Is Social Media Worth It?
November 01, 2018

Is Social Media Worth It?


Church & Social Media

By Amy Hertsenberg

Social media has weaved its way into the very fabric of our culture. It’s not just a fad, but a very essential public forum for people, businesses, and churches alike to come together. As of June 2018, there were over 1.47 billion (with a "b") active daily users on Facebook and over a billion monthly users on Instagram. You have the ability to reach just about anyone, anywhere, at any time with social platforms that large. It provides churches with an incredible opportunity to share the kingdom of heaven with the world.

“I have become all things to all people, so that I may by every possible means save some. Now I do all this because of the gospel, so I may become a partner in its benefits” - 1 Corinthians 9:22-23

The challenge is to keep your ultimate goal in mind, “to make disciples”. Numbers are not your goal. Money is not your goal. Deep meaningful relationship with the Lord IS your goal. The question is, how can you use social media to help facilitate that relationship for your congregation and those who are not here yet?

Build relationships with your congregation - We say it all the time, faith doesn’t solely exist inside the walls of a church, but it’s wherever two or more are gathered. Using social media can exponentially expand the mission of your church beyond your building. Platforms like Facebook, Instagram, or even Twitter give you the opportunity to share the love of God to people right where they are. Whether they are at their desk on a Tuesday or out with friends on a Friday night, your social accounts give your congregation and the community around you an opportunity to connect with Christ throughout the week, not just on Sunday mornings.

Help them connect with God throughout the week. Ask them how you can pray for them or give them a devotional to go through each day. Share your Sunday sermons online for those who couldn’t be there. Start conversations that help answer their questions. Whatever that relationship looks like for you, use social media to help deepen their relationship with the church and with God.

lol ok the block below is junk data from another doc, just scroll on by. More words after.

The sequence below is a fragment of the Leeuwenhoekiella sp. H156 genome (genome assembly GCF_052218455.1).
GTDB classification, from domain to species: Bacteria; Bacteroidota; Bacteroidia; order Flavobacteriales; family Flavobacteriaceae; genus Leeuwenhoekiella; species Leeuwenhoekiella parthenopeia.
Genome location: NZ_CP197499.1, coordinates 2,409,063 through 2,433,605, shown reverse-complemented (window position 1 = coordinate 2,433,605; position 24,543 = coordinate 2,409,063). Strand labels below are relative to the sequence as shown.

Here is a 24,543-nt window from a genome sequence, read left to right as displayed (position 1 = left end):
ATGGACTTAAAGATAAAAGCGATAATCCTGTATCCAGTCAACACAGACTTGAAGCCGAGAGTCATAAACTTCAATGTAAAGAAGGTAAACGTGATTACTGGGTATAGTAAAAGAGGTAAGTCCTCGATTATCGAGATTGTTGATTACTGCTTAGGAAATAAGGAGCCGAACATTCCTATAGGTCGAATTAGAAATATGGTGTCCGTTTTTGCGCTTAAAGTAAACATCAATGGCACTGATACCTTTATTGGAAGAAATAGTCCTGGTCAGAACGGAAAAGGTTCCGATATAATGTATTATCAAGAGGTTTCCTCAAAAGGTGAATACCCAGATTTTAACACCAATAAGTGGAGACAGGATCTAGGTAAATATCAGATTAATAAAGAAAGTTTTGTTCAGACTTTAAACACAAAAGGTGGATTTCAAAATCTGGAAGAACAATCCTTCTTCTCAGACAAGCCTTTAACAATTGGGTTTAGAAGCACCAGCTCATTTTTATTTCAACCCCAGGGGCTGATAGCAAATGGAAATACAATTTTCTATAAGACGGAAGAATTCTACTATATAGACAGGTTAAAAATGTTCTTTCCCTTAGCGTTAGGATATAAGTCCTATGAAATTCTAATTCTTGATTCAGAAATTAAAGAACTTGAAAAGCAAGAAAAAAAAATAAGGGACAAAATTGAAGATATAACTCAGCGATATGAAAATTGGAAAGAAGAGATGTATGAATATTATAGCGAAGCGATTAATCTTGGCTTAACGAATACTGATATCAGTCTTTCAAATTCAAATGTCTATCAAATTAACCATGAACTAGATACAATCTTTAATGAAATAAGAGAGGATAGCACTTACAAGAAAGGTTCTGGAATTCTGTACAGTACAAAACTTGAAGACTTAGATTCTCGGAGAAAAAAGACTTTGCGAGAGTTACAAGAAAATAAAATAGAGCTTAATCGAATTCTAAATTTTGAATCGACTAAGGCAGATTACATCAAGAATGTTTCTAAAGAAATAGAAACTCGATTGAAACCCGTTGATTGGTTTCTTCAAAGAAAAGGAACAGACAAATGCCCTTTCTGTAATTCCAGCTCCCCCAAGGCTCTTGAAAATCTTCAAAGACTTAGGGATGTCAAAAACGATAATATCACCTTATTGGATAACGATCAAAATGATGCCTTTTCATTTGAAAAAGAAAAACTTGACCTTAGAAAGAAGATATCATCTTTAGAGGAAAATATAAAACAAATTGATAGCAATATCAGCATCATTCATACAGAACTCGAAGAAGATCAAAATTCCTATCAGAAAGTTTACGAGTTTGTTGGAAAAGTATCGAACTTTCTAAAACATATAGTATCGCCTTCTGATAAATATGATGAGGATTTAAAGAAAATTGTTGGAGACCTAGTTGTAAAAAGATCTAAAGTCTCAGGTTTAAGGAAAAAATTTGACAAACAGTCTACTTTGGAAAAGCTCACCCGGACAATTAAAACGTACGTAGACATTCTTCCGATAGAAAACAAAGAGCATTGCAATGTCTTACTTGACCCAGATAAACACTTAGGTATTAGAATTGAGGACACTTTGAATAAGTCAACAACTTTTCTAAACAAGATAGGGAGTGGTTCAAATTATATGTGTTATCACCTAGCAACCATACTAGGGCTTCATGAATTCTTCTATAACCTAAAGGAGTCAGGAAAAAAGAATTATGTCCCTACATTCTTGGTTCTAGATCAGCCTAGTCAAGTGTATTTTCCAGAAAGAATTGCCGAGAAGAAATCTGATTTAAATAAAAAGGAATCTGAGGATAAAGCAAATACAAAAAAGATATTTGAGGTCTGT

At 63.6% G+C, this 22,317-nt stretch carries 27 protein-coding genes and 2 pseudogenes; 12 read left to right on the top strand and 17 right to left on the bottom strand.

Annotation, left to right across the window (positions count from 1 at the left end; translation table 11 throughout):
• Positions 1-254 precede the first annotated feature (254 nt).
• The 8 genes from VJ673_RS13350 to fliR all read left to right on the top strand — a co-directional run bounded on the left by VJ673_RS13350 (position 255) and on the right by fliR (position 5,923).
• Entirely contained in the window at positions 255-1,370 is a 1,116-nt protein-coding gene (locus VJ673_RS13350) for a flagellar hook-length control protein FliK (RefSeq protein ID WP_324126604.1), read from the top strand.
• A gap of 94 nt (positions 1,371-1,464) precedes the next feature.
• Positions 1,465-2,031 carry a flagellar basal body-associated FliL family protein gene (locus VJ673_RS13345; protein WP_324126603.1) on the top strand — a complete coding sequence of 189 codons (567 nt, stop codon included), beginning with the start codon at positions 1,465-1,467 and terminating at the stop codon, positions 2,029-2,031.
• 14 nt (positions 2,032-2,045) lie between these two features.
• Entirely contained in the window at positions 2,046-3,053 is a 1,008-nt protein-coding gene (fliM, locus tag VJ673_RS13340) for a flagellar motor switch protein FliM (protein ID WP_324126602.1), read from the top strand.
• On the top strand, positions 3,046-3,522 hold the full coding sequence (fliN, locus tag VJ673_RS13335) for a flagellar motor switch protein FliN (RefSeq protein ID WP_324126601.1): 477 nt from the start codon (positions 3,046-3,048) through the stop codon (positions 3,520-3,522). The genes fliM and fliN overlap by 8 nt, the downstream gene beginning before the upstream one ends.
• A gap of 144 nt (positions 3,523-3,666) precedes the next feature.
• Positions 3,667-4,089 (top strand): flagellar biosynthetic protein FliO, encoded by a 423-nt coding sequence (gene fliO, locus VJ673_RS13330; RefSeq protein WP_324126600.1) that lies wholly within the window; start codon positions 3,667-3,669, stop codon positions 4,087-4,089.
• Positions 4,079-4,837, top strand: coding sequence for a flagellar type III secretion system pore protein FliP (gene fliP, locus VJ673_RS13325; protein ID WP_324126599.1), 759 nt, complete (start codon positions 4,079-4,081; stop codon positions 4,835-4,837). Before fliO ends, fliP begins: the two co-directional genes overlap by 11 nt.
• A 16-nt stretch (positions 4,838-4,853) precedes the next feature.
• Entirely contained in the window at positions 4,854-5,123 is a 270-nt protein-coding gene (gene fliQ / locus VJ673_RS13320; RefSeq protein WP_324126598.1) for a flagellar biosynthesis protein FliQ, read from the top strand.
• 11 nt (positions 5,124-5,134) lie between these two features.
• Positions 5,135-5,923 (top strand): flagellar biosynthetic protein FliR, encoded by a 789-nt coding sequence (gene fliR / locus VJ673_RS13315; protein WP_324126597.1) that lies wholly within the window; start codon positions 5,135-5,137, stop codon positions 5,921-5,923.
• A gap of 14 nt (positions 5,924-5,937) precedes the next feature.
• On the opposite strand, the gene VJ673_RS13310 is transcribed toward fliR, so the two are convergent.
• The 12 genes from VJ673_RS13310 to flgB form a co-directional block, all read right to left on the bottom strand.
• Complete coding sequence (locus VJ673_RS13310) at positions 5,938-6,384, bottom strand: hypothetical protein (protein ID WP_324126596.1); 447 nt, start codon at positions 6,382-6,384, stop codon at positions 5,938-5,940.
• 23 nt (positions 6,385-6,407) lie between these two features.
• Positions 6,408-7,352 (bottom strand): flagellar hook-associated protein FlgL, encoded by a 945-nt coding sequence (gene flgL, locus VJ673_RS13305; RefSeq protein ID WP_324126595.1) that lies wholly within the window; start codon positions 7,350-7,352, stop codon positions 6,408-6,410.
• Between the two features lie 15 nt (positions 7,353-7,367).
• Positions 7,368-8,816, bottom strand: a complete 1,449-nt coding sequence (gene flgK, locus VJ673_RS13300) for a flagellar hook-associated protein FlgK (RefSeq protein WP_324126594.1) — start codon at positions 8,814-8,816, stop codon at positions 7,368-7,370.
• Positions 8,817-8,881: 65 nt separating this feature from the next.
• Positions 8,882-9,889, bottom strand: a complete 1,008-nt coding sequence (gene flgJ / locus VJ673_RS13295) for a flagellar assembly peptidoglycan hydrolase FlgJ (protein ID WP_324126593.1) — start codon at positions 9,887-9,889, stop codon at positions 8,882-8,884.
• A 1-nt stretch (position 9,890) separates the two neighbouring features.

Provide an avenue for your members to connect - We are meant to be in relationship with one another. While you’re building a way for your congregation and potential visitors to connect with you, help them connect with one another too. Help guide them to like-minded people to one another and provide them with resources to foster strong-lasting relationships.

Create groups for families, youth, moms, or whoever. Create conversations that help them connect with one another. Whatever it looks like for you, help your congregation and those looking for a deeper connection with Christ find their spot in your church.

Allows potential visitors to do their research - The reality is, before someone comes to your church for the first time, they are going to do a little bit of research. They’ll take a look at your website and your social accounts to see what you are all about. Right then and there, they are deciding whether or not they want to take another step and actually come to a service. Your social presence should be designed to not only connect with your current congregation but be inclusive enough so that a visitor can scroll through your Facebook and feel invited. Give them a sneak peek behind the scenes.

Let them get to know the pastors and staff members. Share a video of your amazing worship team and show them why your church can help them dive deeper into their faith. Stream your sermons live. Share stories from your congregation that showcase real people that dove into faith at your church. The goal is to make them feel familiar and comfortable so that when they walk through your doors on a Sunday morning, they feel at home.

Amy Hertsenberg

Amy, who has a Bachelors in Public Relations with Minors in Social Media & Marketing has a passion for both following Jesus and social media. She currently has a full-time job as the social media strategist at trustaff and enjoys taking on freelance opportunities with churches. You can find out more about Amy or get in contact with her by visiting her website:



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